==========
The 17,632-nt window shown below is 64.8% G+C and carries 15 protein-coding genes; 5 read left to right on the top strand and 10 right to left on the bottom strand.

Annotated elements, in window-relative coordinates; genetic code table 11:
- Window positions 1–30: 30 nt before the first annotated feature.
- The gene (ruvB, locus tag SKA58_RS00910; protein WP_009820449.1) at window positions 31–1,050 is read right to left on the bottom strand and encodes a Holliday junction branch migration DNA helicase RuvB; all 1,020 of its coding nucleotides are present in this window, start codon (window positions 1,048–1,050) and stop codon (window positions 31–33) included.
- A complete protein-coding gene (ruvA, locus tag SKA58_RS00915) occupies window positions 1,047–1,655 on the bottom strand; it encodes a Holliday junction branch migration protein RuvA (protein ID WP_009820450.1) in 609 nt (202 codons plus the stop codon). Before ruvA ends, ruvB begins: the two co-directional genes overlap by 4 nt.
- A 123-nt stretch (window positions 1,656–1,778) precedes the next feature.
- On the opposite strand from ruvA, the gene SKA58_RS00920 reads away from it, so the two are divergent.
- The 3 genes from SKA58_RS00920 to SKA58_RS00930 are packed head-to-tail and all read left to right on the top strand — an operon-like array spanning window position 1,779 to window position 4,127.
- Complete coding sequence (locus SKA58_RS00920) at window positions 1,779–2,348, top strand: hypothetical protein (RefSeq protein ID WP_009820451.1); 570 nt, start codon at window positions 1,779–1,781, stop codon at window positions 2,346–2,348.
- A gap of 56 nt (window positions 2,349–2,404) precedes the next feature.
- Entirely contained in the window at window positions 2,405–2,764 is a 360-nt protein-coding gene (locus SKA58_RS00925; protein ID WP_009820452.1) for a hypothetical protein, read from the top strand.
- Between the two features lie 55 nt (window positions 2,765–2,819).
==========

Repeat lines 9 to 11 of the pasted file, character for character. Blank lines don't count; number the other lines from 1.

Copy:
- Complete coding sequence (locus SKA58_RS00920) at window positions 1,779–2,348, top strand: hypothetical protein (RefSeq protein ID WP_009820451.1); 570 nt, start codon at window positions 1,779–1,781, stop codon at window positions 2,346–2,348.
- A gap of 56 nt (window positions 2,349–2,404) precedes the next feature.
- Entirely contained in the window at window positions 2,405–2,764 is a 360-nt protein-coding gene (locus SKA58_RS00925; protein ID WP_009820452.1) for a hypothetical protein, read from the top strand.